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Family Gatherings and Sobriety: How to Avoid Your Triggers

Everyone gets so excited about the upcoming milestones that are celebrated this time of year.  Weddings, graduations, proms, and other occasions where family will gather can be wonderful, except when they aren’t.   And often, they aren’t when the person in recovery shows up.  Whether they mean to or not, family have a way of pushing buttons, bringing up old hurtful memories, or trying to trap the person in recovery into having a slip up to test their resolve.

Healing riffs with family is often key to the maintaining sobriety, but you’ve got to know when to make those amends, and when to stand back and just enjoy the moment while the spotlight shines on the honoree.  There are ways to get through family gatherings without causing a disruption.  Here are a few.

First, if you don’t really have to go, don’t.  If you know there will be someone there with whom you still have a rough patch that could flare up, it might be better to send a meaningful expression of congratulations on the occasion instead.  Sending a gift, touching video or family representative to express your sentiments could potentially take pressure off a situation that should be joyous.  You’d be there in spirit and everything can proceed as planned. 

One way to do this is to go online and shop for a Groupon for Edible Arrangements and send a lovely bouquet with a note.  They offer beautiful gifts for all occasions and will make sure your gift is delivered on time. Groupon offers special deals of up to 20% off their most popular arrangements and each Edible Arrangement makes such a beautiful statement on any table.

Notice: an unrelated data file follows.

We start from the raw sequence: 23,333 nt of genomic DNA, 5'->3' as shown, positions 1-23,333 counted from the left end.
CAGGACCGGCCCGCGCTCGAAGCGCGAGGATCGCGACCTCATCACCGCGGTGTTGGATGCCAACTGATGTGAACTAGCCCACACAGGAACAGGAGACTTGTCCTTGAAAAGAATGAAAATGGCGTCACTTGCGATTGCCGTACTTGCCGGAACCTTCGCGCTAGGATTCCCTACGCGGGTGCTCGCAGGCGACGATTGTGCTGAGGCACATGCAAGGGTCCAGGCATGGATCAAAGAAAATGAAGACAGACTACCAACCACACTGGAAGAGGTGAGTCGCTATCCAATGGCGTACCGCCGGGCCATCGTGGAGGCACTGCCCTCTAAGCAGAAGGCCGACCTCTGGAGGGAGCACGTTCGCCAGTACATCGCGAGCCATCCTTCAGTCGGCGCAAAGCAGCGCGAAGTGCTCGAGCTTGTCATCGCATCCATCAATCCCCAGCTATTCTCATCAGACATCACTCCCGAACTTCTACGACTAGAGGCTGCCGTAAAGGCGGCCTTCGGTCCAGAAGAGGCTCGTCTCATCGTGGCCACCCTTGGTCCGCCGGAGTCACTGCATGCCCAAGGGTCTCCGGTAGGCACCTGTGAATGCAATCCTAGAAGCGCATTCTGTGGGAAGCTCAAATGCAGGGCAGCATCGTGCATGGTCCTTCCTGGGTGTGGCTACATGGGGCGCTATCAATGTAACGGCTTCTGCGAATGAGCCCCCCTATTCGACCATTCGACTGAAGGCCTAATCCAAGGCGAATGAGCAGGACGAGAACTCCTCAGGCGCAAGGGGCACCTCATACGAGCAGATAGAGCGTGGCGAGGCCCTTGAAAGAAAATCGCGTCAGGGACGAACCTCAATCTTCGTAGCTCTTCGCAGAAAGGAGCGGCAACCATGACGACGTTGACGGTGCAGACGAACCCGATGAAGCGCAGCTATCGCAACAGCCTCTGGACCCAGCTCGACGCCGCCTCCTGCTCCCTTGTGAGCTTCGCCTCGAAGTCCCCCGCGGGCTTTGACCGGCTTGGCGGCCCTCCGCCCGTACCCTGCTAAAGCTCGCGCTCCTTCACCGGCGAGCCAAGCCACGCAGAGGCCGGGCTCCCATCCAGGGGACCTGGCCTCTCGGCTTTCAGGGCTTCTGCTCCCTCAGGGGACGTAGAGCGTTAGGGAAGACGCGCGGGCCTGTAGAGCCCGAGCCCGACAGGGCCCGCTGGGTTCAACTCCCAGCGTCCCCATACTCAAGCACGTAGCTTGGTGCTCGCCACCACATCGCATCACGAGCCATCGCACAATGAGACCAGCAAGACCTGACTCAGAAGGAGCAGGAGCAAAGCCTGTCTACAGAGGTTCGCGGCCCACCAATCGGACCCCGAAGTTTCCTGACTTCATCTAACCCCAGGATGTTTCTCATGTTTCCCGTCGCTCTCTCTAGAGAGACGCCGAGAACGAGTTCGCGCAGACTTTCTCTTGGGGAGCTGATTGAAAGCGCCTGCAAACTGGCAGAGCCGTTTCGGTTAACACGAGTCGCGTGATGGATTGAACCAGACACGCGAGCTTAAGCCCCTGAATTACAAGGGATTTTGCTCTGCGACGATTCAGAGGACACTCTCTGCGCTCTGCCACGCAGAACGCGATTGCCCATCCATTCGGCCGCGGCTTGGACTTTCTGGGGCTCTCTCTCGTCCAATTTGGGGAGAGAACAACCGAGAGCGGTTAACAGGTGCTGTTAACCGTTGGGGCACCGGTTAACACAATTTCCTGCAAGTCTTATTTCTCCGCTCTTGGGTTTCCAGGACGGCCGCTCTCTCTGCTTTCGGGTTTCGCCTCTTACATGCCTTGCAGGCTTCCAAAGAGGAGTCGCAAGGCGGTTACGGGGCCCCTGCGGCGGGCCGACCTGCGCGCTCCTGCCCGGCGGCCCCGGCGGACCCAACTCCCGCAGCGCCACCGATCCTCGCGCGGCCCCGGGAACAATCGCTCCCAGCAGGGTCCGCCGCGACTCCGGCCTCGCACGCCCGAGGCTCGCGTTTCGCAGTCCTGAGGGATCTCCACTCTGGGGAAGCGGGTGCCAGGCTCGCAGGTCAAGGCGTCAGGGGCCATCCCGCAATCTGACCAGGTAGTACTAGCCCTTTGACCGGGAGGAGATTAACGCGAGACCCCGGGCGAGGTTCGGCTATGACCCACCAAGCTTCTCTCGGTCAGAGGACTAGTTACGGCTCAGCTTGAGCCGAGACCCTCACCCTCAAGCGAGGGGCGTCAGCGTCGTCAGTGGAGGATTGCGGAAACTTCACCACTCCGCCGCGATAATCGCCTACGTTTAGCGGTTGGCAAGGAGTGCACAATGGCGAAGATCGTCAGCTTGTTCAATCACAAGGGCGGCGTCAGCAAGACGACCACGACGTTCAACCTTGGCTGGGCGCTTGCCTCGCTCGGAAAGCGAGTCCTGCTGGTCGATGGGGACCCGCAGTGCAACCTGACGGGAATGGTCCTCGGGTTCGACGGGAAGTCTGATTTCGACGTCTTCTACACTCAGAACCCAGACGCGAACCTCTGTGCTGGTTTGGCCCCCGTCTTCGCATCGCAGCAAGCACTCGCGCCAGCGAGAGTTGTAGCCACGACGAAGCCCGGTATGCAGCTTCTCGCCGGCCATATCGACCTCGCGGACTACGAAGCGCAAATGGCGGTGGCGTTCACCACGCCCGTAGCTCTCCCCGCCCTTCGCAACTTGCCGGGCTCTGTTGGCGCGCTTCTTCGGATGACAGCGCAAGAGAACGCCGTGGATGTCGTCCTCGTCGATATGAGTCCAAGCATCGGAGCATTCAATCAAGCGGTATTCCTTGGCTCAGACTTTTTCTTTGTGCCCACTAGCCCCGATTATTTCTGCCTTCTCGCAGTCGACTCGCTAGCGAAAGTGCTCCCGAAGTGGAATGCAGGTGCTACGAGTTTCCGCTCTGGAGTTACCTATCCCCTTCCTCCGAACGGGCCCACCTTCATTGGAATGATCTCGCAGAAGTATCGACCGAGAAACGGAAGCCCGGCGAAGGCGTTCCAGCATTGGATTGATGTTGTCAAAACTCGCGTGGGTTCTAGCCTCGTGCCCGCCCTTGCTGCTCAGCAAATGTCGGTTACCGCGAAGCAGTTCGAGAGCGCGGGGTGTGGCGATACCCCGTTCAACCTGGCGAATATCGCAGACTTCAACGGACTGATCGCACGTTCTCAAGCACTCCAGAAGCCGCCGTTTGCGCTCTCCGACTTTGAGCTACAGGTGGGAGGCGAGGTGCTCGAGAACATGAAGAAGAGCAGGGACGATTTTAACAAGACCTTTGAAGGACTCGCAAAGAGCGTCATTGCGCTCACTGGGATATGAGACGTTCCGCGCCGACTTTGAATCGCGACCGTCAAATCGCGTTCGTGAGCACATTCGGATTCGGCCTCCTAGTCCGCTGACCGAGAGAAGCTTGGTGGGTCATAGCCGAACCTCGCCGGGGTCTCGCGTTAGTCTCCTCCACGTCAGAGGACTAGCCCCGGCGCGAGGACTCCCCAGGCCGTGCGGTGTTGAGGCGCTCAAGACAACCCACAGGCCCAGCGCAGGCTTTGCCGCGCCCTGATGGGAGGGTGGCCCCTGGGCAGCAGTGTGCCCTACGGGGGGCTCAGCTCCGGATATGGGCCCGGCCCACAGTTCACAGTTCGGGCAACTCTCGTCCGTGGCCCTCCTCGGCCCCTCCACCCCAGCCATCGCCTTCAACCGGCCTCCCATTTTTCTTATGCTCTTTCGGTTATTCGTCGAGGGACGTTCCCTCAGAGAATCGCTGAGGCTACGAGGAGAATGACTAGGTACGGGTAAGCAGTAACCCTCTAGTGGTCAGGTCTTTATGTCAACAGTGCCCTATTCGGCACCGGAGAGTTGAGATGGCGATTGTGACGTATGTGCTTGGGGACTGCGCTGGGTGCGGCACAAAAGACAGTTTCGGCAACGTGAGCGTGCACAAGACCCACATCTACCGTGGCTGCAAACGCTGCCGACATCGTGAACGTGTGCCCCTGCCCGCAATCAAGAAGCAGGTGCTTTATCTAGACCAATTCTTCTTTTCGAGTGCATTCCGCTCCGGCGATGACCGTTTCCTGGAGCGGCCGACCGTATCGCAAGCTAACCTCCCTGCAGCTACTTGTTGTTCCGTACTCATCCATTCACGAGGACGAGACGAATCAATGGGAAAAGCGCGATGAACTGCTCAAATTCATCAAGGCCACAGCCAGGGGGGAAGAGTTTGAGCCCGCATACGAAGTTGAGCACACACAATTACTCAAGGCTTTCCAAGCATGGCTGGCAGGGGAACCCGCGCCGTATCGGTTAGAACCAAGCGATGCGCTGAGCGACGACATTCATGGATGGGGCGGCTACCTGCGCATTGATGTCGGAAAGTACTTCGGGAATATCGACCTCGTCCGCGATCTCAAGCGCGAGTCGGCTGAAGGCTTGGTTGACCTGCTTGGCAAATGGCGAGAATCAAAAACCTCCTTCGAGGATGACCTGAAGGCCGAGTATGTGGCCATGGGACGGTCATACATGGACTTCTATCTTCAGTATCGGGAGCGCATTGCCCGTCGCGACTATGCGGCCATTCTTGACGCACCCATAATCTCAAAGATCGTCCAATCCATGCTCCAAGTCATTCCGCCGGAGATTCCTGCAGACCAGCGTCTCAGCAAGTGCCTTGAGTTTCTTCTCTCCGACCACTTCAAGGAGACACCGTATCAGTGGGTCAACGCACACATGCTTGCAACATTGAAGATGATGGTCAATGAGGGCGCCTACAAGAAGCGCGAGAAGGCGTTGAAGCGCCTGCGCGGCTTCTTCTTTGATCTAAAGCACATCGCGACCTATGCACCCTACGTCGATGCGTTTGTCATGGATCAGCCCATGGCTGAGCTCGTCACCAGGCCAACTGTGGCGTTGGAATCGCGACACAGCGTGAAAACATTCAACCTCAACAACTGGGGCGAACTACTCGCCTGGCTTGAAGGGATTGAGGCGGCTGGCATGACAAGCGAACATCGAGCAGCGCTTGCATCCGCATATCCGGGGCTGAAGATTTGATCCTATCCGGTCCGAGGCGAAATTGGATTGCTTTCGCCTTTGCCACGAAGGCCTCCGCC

If your presence is required, be sure to have your support system in place and talk to your sponsor or mentor before you attend the event.  They can be a reassuring voice and you can check in with them if you need support.  For former and active service members, this can be a particularly emotional time.  Thoughts might loop through your mind of past slip ups, of buddies lost, of parents gone.  Reaching out to your sponsor and having an open dialogue about how you are feeling can help you gauge your readiness to face the family and friends who will want to see you.

Go and enjoy yourself.  You’re working the steps, you know the work you have to do and what must be avoided to maintain your routine.  Chances are you’ll find the environment very supportive.  After all, unless it’s about you, you’re there to be about it.  Make sure you show up with the strength, courage and fortitude to acknowledge the guest of honor and yourself.


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